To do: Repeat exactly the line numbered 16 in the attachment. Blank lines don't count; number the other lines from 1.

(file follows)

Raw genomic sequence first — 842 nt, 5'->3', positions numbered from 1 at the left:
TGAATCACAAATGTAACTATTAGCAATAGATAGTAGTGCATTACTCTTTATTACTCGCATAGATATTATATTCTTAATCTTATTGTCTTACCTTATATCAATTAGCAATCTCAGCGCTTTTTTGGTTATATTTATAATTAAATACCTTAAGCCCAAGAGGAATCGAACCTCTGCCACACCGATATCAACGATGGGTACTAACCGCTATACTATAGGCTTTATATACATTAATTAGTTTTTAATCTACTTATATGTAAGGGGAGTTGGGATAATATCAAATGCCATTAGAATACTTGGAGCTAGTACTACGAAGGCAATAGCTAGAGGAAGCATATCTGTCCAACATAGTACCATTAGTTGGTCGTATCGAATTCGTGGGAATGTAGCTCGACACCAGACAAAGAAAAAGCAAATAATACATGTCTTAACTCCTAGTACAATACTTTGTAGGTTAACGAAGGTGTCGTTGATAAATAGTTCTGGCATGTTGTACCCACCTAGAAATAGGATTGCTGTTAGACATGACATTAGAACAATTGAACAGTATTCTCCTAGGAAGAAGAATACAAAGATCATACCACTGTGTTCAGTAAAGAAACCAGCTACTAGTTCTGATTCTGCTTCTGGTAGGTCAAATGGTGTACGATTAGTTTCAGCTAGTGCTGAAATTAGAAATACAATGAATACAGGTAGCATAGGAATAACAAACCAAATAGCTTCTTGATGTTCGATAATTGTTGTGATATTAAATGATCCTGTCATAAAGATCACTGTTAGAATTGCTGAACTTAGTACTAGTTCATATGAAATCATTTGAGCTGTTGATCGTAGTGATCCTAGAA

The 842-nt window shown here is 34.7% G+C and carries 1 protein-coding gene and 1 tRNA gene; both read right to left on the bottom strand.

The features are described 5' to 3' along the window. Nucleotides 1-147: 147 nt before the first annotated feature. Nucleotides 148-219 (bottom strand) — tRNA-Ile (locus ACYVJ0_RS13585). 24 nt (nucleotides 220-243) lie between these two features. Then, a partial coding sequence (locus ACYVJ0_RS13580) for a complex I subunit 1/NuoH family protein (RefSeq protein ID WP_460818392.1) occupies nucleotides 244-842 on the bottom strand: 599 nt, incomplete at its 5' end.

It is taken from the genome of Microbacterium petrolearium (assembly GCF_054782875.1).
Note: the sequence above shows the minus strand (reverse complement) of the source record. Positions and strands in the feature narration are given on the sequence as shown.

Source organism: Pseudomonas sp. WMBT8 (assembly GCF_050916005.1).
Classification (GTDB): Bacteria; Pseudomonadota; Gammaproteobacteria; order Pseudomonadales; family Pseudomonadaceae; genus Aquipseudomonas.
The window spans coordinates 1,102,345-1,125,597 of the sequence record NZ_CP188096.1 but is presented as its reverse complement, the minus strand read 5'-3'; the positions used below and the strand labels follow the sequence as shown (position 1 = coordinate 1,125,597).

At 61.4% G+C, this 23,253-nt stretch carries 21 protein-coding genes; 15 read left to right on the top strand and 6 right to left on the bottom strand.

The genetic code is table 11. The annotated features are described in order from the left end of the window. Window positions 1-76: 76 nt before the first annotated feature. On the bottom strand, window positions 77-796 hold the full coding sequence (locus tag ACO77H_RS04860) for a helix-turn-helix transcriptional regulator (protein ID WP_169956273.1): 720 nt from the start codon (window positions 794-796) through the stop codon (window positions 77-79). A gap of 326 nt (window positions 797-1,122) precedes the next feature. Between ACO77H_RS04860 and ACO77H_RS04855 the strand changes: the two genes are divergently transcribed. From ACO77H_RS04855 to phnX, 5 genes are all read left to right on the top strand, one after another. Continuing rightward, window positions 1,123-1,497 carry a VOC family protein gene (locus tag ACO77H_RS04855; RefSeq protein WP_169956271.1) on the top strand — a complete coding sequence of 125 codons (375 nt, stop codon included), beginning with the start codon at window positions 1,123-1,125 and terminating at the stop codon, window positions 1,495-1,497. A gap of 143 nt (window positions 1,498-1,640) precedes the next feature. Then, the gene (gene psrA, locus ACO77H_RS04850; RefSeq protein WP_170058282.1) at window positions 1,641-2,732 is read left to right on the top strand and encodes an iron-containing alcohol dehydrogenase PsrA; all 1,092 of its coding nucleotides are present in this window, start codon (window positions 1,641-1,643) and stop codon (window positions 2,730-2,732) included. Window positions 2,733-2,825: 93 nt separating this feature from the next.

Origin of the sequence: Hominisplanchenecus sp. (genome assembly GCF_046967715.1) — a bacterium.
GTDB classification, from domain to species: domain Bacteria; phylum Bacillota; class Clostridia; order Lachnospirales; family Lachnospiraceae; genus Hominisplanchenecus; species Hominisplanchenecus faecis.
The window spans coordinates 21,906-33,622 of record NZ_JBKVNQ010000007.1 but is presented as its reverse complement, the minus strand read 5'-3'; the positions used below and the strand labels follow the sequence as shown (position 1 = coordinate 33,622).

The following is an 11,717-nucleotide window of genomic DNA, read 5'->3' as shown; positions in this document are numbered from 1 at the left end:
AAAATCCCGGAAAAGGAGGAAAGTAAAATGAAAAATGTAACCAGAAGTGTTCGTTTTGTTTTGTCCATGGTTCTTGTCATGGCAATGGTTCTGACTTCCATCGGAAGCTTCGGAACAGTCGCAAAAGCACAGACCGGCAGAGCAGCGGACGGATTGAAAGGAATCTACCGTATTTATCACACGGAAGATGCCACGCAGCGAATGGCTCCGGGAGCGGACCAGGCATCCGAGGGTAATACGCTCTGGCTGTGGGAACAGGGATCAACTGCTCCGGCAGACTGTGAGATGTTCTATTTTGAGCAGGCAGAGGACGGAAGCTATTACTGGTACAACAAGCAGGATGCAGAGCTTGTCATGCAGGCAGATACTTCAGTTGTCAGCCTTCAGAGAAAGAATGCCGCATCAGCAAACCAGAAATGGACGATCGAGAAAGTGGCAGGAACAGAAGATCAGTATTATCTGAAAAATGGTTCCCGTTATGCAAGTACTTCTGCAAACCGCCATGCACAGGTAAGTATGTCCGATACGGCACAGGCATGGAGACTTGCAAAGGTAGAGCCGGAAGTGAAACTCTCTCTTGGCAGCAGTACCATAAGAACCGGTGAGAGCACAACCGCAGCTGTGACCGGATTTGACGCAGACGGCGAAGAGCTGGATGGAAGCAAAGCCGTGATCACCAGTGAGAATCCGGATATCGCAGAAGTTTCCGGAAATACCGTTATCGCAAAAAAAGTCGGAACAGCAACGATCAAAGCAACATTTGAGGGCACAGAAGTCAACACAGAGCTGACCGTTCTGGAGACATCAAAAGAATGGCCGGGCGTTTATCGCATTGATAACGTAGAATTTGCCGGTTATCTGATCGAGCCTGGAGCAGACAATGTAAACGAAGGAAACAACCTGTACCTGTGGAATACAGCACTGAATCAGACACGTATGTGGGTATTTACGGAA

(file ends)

AAAATCCCGGAAAAGGAGGAAAGTAAAATGAAAAATGTAACCAGAAGTGTTCGTTTTGTTTTGTCCATGGTTCTTGTCATGGCAATGGTTCTGACTTCCATCGGAAGCTTCGGAACAGTCGCAAAAGCACAGACCGGCAGAGCAGCGGACGGATTGAAAGGAATCTACCGTATTTATCACACGGAAGATGCCACGCAGCGAATGGCTCCGGGAGCGGACCAGGCATCCGAGGGTAATACGCTCTGGCTGTGGGAACAGGGATCAACTGCTCCGGCAGACTGTGAGATGTTCTATTTTGAGCAGGCAGAGGACGGAAGCTATTACTGGTACAACAAGCAGGATGCAGAGCTTGTCATGCAGGCAGATACTTCAGTTGTCAGCCTTCAGAGAAAGAATGCCGCATCAGCAAACCAGAAATGGACGATCGAGAAAGTGGCAGGAACAGAAGATCAGTATTATCTGAAAAATGGTTCCCGTTATGCAAGTACTTCTGCAAACCGCCATGCACAGGTAAGTATGTCCGATACGGCACAGGCATGGAGACTTGCAAAGGTAGAGCCGGAAGTGAAACTCTCTCTTGGCAGCAGTACCATAAGAACCGGTGAGAGCACAACCGCAGCTGTGACCGGATTTGACGCAGACGGCGAAGAGCTGGATGGAAGCAAAGCCGTGATCACCAGTGAGAATCCGGATATCGCAGAAGTTTCCGGAAATACCGTTATCGCAAAAAAAGTCGGAACAGCAACGATCAAAGCAACATTTGAGGGCACAGAAGTCAACACAGAGCTGACCGTTCTGGAGACATCAAAAGAATGGCCGGGCGTTTATCGCATTGATAACGTAGAATTTGCCGGTTATCTGATCGAGCCTGGAGCAGACAATGTAAACGAAGGAAACAACCTGTACCTGTGGAATACAGCACTGAATCAGACACGTATGTGGGTATTTACGGAA